LOOKING TO THE FUTURE
None of us knows the future, but those caring for children with chronic health conditions must often navigate a heavy fog covering the path in front of us. It’s thick with questions, unknowns, and uncertainties.
We can wonder “Who will care for my child if something happens to me?” “Will my son ever marry?” “Is college—or a career—even an option for my daughter?”
As already mentioned in my previous post, three of my five children have Alpha-1 Antitrypsin Deficiency, a serious genetic condition that puts them at risk for liver or lung disease over time. This is how the condition operates: their bodies don’t create a protein called antitrypsin which God designed to protect the lungs; the lack of antitrypsin leaves them vulnerable. Instead, their bodies create a renegade version of that same protein that clogs the liver.
A BLESSING IN DISGUISE
Although it felt devastating at the time, my children’s diagnosis at a young age was actually a blessing in disguise. Many people with Alpha-1 aren’t diagnosed until they present with significant, irreversible lung or liver damage, but because my husband, Scott, and I know that their lungs are prone, we help our children avoid things that accelerate lung damage (like smoke). We aggressively treat their childhood illnesses to minimize further impact. Even so, we don’t know how Alpha-1 will affect their bodies over time.
This can make it hard to know what to pray for our children as we look to the future. Maybe you face a similar dilemma. Listed here are four things we can all pray for our children with chronic health conditions:
1. WE PRAY FOR THE SALVATION OF OUR CHILDREN’S SOULS
Even before our children were diagnosed with any health challenges, their souls were diagnosed with sin (“For all have sinned and fall short of the glory of God.” Romans 3:23). As serious as their medical situations might be, their sin problem is more serious in the eyes of God. We can pray that the Lord would open their hearts and give them faith, even child-like faith, to trust Jesus as their Lord and Savior (Romans 10:9). Perhaps God would even use their suffering as his means to draw them to himself.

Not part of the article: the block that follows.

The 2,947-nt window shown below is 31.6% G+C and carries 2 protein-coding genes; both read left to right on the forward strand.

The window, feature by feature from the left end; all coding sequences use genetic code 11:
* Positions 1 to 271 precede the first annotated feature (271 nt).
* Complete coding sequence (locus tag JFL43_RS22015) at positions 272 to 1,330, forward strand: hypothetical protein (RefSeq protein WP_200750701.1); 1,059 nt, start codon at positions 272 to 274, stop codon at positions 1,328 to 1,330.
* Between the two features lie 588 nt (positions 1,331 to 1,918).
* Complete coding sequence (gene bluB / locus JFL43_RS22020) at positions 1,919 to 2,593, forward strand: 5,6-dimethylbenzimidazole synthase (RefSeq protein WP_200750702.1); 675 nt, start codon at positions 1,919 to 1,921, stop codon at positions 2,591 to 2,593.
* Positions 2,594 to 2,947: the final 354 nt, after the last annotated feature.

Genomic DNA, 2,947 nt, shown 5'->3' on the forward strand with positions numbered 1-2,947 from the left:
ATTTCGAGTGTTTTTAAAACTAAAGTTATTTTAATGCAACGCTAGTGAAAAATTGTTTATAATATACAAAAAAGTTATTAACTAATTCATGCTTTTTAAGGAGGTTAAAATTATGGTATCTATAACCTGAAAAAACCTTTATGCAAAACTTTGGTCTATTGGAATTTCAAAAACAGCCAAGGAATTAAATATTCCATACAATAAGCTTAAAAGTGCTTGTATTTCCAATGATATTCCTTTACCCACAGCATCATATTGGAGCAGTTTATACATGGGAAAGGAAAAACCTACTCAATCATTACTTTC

2. WE PRAY FOR RELIEF AND HEALING IN SUFFERING
Our God is both Creator and Healer, and he extends compassion toward his children (Psalm 103:13-14). We’re urged to “Pray for one another, that you may be healed” (James 5:16). Relief or healing may take many different forms, but each time our children are sick, we pray for God’s mercy toward them. As we look further down the road, we hope for their full healing in heaven (Revelation 21:4).
3. WE PRAY OUR CHILDREN WOULD KNOW THE JOY OF THE LORD
During a difficult time in Israel’s history, the leader Nehemiah encouraged God’s people, “And do not be grieved, for the joy of the LORD is your strength” (Nehemiah 8:10). Knowing that our children may experience a degree of suffering in this life, we pray not only for grace to “endure suffering” (2 Timothy 4:5) but also that they may experience the joy of Christ amid their hardship.
4. WE PRAY THAT GOD WOULD REDEEM OUR FAMILY’S TRIAL
Our suffering isn’t an end in itself, and our redeeming God can take even the most difficult trial and work for our good and his glory in it. We boldly ask the Lord not to waste any of our suffering but that all of it would be meaningful in light of eternity: “For this light momentary affliction is preparing for us an eternal weight of glory beyond all comparison” (2 Corinthians 4:17).
PUTTING THINGS IN PERSPECTIVE
These are weighty things to pray, but it’s a privilege to pray them on behalf of some of the people we love most—our children.
One thing a chronic condition does is put so many things in perspective. Concerns about the length of a child’s days or the quality of his or her life are heavy, but sometimes they force us to consider what really matters — things like eternity.
While I still pray that my children will experience many of the wonderful gifts God gives on earth, it’s with a sober recognition that things like marriage, education, and careers are temporary. Even more important is the trajectory of our children’s souls and where and how they will spend eternity. These things matter so much more.
Whether or not I’m able to be with my children on their hardest days, I hope that they would know the Lord and His Presence with them, and I send my prayers ahead of them. In the meantime, I thank God for the gift of each of my children, the honor of being their mom, and for all He is teaching me through them.
QUESTIONS FOR REFLECTION
1) What are some of your concerns for your children and their future?
2) In Philippians 4:6, we read “Do not be anxious about anything, but in everything by prayer and supplication with thanksgiving let your requests be made known to God.” According to this verse, how can you take those same concerns and turn them into prayers for your children?
3) What encouragement do you take away from this series on praying for our children?
Katie is the author of He Will Be Enough: How God Takes You by the Hand Through Your Hardest Days, God Is Still Good: Gospel Hope and Comfort for the Unexpected Sorrows of Motherhood, and Loving My Children: Embracing Biblical Motherhood. A pastor's wife and mother to five, Katie lives with her family in New Jersey. To learn more, visit katiefaris.com.